THE BLOG
11/30/2016 10:00 pm ET Updated Dec 06, 2017

Nuqat's "The 7th Sense: Powering the Creative Economy"

Mention art, culture, and creativity and you've got Kuwait-based Nuqat's seventh conference boosting innovation, promoting entrepreneurship, uncovering censorship, and serving as a teaching platform.

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Nuqat networking (Abu-Fadil)

This year's three-day conference entitled "The Seventh Sense: Powering the Creative Economy," delved into the capacity of the brain to come up with new ideas through discussions on finding alternatives to oil-driven economies.

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Nuqat's The 7th Sense (courtesy Nuqat)

"We want to create awareness about creativity, interactive learning, and interdisciplinary learning," said co-founder Hussa Al Humaidhi.

Creativity is the art of thinking that requires acceptance of one's self, of reality, of different thoughts, of ideas, of religions, and of others, Al Humaidhi noted.

"That requires critical thinking, and ultimately self-criticism," she said.
"Sadly education today isn't up to snuff, it's still reactive. We must have critical thinking in education, we must have passion."

Historian/educator Farah Al Naqib shared a critical approach to Kuwait's evolution, saying the modernization scheme was no longer sustainable.

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Farah Al Nakib on "Kuwait Transformed" (Abu-Fadil)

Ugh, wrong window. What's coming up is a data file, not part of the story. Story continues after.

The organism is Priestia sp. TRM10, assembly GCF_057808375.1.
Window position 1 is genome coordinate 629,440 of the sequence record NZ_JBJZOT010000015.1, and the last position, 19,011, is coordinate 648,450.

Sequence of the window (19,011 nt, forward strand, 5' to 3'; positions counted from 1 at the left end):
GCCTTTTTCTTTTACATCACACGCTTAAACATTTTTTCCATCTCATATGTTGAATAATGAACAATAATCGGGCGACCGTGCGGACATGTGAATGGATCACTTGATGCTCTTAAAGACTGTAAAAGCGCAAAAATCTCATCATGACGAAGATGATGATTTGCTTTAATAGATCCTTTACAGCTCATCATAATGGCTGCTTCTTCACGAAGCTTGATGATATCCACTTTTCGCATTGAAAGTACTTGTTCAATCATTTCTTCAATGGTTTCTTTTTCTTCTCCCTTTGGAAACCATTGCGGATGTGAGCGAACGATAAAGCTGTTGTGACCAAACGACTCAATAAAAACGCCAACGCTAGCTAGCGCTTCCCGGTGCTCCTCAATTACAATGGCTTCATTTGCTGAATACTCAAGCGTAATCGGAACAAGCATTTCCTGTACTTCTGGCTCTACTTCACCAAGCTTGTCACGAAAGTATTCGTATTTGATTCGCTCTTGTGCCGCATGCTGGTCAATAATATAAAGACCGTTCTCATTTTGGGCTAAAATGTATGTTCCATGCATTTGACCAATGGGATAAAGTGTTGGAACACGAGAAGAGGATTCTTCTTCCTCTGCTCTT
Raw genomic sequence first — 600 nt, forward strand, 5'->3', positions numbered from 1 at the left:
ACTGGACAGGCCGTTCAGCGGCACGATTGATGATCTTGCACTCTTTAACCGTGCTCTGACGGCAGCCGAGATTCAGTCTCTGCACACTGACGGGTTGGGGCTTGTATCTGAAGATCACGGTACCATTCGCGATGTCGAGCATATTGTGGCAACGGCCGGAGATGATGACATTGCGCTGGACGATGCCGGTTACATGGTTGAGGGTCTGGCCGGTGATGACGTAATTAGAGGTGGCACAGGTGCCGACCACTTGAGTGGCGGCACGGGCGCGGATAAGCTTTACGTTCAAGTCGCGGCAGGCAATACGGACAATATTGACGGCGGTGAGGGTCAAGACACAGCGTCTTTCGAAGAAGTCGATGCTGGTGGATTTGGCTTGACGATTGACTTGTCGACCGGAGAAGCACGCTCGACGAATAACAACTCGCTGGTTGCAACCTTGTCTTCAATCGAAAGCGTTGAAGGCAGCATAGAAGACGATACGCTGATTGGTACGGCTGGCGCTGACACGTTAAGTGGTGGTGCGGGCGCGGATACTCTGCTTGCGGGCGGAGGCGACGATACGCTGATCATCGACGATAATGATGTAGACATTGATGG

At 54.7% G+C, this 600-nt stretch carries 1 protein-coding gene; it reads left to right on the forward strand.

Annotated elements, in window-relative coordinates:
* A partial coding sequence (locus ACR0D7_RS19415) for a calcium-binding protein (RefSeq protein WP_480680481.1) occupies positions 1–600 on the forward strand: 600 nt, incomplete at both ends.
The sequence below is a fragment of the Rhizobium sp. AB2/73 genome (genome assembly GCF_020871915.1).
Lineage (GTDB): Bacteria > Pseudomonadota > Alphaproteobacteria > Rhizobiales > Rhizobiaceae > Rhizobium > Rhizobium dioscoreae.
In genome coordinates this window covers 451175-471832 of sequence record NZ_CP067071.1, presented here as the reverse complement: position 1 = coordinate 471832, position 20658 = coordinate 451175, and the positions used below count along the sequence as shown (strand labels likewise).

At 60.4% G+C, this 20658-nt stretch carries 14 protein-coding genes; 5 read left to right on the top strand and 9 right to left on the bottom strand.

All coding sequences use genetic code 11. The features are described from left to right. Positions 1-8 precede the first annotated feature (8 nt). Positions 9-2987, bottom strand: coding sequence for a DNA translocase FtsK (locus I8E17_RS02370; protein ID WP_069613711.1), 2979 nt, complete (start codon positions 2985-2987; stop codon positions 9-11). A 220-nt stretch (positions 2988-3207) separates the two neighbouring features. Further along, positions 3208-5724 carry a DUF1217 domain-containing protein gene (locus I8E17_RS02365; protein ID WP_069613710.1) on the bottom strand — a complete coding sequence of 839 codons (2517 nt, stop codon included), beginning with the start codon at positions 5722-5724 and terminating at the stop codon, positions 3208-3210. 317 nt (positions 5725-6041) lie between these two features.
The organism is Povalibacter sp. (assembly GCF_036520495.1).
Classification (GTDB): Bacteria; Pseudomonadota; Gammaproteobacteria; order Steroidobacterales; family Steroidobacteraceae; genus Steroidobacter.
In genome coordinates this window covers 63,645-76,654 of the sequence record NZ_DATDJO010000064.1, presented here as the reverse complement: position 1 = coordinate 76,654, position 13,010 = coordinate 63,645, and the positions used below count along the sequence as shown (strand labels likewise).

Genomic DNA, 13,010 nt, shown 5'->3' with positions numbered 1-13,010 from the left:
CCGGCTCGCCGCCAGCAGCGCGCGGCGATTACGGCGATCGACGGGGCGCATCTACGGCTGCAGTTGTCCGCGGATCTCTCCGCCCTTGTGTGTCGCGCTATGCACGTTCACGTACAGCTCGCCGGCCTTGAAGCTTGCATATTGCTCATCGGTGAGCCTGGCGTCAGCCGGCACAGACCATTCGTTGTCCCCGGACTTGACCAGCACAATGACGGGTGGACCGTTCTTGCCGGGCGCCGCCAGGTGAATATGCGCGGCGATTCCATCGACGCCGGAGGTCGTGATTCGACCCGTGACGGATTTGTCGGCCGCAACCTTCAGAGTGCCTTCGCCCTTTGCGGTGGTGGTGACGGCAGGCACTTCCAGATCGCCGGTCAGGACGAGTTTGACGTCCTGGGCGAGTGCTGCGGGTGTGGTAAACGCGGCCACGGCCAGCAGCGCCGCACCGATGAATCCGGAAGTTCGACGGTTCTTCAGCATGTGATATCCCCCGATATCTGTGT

Al Naqib, an assistant professor of history and director of the Center for Gulf Studies at the American University of Kuwait, advocated a return to the city by restoring and sustaining creativity, and allowing for diversity and engagement.

"Modernist planning led to urbanization, more cars, and less focus on pedestrian spaces," she said, adding that oil wealth had affected the arts and culture, and had led to a decline in those disciplines.

Zahed Sultan added a touch of avant-garde electronic music between lectures, panels and presentations. Other cultural activities included a poetry night, an exhibition and two evening musical performances.

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Zahed Sultan, a touch of electronic sounds (Abu-Fadil)

From further afield and in a different vein, engineer Majdi Ghorbel spoke on how he founded Vakay, a trailblazing Tunisian eyewear company.

His creative juices led to the production of premium brand wooden sunglasses - available internationally - in his own workshop in Tunisia with the help of designers and a CPA but no business plan at the outset.

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Vakay wooden sunglasses (Abu-Fadil)

"A good team is better than a good idea," he said of his operation inspired by Tunisia's arts and heritage. "We had to build an ecosystem since no machines were readily available (to manufacture the frames)."

On another note, a heated panel discussion on copyrighting and censorship was aptly titled "Does passion need a license?"

Censorship in many Arab countries bans references to sex, religion and politics. Real literature, authors claim, is what rattles.

Sofana Dahlan, a Saudi lawyer and activist, who founded the accelerator and creativity incubator Tashkeil Global Company, said the problem isn't with censorship per se, but with the practice thereof.